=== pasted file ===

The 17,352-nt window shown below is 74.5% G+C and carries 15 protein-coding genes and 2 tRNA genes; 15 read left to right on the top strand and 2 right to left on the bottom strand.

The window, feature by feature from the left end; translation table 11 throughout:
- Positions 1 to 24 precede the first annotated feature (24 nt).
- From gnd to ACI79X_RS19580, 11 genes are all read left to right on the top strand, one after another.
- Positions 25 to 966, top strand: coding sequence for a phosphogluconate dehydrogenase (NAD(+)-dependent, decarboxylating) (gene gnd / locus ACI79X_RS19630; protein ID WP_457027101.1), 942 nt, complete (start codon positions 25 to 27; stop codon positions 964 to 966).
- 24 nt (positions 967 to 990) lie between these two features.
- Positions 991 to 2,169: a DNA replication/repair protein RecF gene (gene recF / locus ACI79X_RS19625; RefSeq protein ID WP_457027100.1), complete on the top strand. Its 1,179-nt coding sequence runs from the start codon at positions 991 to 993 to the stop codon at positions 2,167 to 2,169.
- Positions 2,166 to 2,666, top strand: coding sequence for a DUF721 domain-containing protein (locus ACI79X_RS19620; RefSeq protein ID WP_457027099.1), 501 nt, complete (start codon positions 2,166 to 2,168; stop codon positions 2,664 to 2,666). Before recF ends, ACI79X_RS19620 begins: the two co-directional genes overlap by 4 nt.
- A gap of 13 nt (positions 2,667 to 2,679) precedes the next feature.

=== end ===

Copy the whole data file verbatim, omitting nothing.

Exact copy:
The 17,352-nt window shown below is 74.5% G+C and carries 15 protein-coding genes and 2 tRNA genes; 15 read left to right on the top strand and 2 right to left on the bottom strand.

The window, feature by feature from the left end; translation table 11 throughout:
- Positions 1 to 24 precede the first annotated feature (24 nt).
- From gnd to ACI79X_RS19580, 11 genes are all read left to right on the top strand, one after another.
- Positions 25 to 966, top strand: coding sequence for a phosphogluconate dehydrogenase (NAD(+)-dependent, decarboxylating) (gene gnd / locus ACI79X_RS19630; protein ID WP_457027101.1), 942 nt, complete (start codon positions 25 to 27; stop codon positions 964 to 966).
- 24 nt (positions 967 to 990) lie between these two features.
- Positions 991 to 2,169: a DNA replication/repair protein RecF gene (gene recF / locus ACI79X_RS19625; RefSeq protein ID WP_457027100.1), complete on the top strand. Its 1,179-nt coding sequence runs from the start codon at positions 991 to 993 to the stop codon at positions 2,167 to 2,169.
- Positions 2,166 to 2,666, top strand: coding sequence for a DUF721 domain-containing protein (locus ACI79X_RS19620; RefSeq protein ID WP_457027099.1), 501 nt, complete (start codon positions 2,166 to 2,168; stop codon positions 2,664 to 2,666). Before recF ends, ACI79X_RS19620 begins: the two co-directional genes overlap by 4 nt.
- A gap of 13 nt (positions 2,667 to 2,679) precedes the next feature.